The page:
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Swift Co. v. United States

U.S.
Mar 19, 1928
276 U.S. 311 (1928)

Summary

holding that a jurisdictional issue resolved by a consent decree is not open to collateral attack

Summary of this case from United States v. Accudyne Corporation

Opinion

CERTIFICATE FROM THE COURT OF APPEALS OF THE DISTRICT OF COLUMBIA.

No. 181.

Argued October 3, 4, 1927; reargued January 3, 4, 1928. Decided March 19, 1928.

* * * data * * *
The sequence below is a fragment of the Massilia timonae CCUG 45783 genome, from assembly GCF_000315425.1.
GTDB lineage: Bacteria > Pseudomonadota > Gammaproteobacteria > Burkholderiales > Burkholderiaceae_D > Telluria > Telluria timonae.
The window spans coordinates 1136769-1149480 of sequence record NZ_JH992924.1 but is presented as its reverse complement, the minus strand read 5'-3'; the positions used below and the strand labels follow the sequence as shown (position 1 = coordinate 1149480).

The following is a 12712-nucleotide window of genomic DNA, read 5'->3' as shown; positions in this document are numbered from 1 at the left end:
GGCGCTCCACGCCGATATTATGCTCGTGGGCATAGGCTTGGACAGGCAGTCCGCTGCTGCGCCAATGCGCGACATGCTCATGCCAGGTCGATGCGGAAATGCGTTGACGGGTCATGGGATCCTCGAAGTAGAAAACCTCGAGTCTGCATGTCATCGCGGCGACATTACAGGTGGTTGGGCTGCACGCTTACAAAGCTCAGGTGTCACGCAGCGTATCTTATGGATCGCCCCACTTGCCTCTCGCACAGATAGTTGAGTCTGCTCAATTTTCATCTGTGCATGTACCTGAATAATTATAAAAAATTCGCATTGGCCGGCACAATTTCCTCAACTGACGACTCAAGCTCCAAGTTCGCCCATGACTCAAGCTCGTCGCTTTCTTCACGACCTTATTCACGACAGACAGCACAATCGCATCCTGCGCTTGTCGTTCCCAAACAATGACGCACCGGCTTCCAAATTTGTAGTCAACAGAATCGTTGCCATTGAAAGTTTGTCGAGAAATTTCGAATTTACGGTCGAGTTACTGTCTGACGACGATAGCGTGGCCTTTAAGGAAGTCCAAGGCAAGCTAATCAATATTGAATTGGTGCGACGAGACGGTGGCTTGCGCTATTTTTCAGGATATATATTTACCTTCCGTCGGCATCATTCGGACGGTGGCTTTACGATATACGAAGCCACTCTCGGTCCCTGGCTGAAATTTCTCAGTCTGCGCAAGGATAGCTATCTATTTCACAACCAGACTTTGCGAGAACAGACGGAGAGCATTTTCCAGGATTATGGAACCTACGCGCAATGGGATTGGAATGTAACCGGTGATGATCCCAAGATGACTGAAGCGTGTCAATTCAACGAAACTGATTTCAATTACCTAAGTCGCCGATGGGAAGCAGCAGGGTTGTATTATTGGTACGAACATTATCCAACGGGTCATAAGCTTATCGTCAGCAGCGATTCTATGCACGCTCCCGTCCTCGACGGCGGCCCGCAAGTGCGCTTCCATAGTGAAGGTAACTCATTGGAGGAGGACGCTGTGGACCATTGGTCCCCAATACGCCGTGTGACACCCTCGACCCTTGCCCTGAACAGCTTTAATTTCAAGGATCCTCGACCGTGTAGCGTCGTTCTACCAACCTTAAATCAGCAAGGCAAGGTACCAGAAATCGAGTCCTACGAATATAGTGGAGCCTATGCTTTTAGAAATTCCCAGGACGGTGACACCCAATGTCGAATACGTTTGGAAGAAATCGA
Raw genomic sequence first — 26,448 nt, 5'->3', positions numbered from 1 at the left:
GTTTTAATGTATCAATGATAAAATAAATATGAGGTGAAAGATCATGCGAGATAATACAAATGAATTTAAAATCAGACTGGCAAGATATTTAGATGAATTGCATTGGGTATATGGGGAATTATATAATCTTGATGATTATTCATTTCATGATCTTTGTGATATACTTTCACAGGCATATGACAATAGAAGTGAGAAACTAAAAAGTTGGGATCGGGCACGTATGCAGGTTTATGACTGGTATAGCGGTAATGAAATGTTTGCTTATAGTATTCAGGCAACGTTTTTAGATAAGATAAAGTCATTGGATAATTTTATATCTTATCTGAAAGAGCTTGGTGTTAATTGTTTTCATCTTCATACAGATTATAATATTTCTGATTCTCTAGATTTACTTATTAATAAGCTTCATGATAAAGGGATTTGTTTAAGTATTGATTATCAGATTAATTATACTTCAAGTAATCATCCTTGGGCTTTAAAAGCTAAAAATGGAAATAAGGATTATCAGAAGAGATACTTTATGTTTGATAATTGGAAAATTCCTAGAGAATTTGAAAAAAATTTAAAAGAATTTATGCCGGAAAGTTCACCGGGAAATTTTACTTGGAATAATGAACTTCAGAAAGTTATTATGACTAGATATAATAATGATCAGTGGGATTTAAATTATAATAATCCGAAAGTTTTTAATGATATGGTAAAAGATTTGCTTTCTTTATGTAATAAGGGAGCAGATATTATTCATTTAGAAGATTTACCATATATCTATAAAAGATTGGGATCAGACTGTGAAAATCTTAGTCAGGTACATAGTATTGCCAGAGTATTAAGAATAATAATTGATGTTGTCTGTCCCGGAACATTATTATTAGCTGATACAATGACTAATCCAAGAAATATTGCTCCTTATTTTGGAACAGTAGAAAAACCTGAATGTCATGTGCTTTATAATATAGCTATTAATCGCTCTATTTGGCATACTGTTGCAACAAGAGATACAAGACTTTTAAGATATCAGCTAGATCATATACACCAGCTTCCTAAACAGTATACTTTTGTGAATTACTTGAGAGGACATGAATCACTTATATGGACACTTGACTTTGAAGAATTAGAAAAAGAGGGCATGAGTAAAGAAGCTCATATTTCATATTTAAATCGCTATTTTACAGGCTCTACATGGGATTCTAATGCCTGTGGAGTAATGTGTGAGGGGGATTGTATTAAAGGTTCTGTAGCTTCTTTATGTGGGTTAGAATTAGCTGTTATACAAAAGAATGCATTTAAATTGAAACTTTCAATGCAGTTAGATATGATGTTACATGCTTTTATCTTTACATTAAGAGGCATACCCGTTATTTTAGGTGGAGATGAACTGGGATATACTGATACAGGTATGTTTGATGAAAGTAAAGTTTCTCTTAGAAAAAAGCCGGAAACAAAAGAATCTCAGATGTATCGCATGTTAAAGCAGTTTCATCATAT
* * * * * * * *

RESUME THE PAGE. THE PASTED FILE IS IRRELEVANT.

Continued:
1. Where a consent decree, entered in a suit brought by the Government under the Anti-Trust Act, provided for entertaining at any time thereafter any application which the parties might make in respect to it, motions to vacate it made by defendants four years later in response to petitions of intervention and entitled in the suit, were part of the original cause. P. 322. 2. An appeal from an order of the Supreme Court of the District of Columbia overruling defendant's motion to vacate a decree in a suit by the Government under the Anti-Trust Act, does not lie to the Court of Appeals of the District, and where erroneously taken there from an order entered before the effective date of the Jurisdictional Act of February 13, 1925, should be transferred by that court, as a circuit court of appeals, to this Court. P. 323. 3. Where questions were certified to this Court in a case appealed to the Court of Appeals of the District of Columbia which, under the Expediting Act of 1903, should have been appealed directly here, this Court, by ordering up the entire record, acquired jurisdiction as fully as if a formal transfer had been made. P. 323. 4. The Supreme Court of the District of Columbia has power to administer relief under the Anti-Trust Act ( Federal Trade Comm. v. Klesner, 274 U.S. 145); and where the suit is one under § 4, which can only be brought in equity, it is properly brought in that court sitting in Equity, and need not be addressed to it at special term as the "District Court of the United States." P. 324. 5. In a suit by the Government to restrain alleged violations of the Anti-Trust Act, defendants denied material allegations of the bill, but consented to the entry without any proof or finding of facts, of a decree granting comprehensive relief under the bill but declaring that defendants maintained the truth of their answers, asserted their innocence, and consented to the entry of the decree upon condition that their consent should not constitute an admission, nor the decree an adjudication, that they, or any of them, had violated any law of the United States. Held: (1) That a motion by the defendants to vacate the consent decree could not be sustained upon the ground that there was no case or controversy to afford jurisdiction, since (a) an injunction may issue to prevent future wrongs though no right has yet been violated; and (b) because, if the court, having jurisdiction of the subject and the parties, erred in deciding that there was a controversy, the error could have been reached only by bill of review or appeal. P. 325. (2) A motion to vacate would not lie upon the ground that the facts necessary to constitute a violation conferring jurisdiction under the Anti-Trust Act were neither admitted nor proved, since an injunction limited to future acts might be based upon allegations of the bill not specifically denied. Error in that regard would not go to the jurisdiction, and besides being of a kind reviewable only by appeal, was in this case waived by consent to the decree. P. 327. (3) Prohibitions in an injunction decree, which standing alone are too general, are to be read with other parts of the decree and with allegations of the bill, for the purpose of removing uncertainties. P. 327. (4) Provisions of the consent decree cannot be assailed by a motion to vacate upon the ground that they enjoin future conduct in terms too vague and general. P. 327. (5) Nor upon the ground that defendants are debarred in the future from lawful lines of business not connected by any finding of facts with the conspiracy charged; since consent to entry of the decree without such findings left power in the court to construe the pleadings and therein to find circumstances of danger justifying such prohibitions. P. 328. (6) Even if the consent decree contain prohibitions which are contrary to the Anti-Trust Act and the common law, and are grossly erroneous, it is not therefore void. P. 330. (7) If the court, in addition to enjoining the acts that were admittedly interstate, enjoined some that were wholly intrastate and in no way related to the conspiracy to obstruct interstate commerce, it erred; and had the defendants not waived such error by their consent, they might have had it corrected on appeal. But the error, if any, does not go to the jurisdiction of the court. P. 330. (8) The consent of the Attorney General to the decree, whether correctly or erroneously given, was within his official discretion. P. 331. Supreme Court of the District of Columbia, affirmed.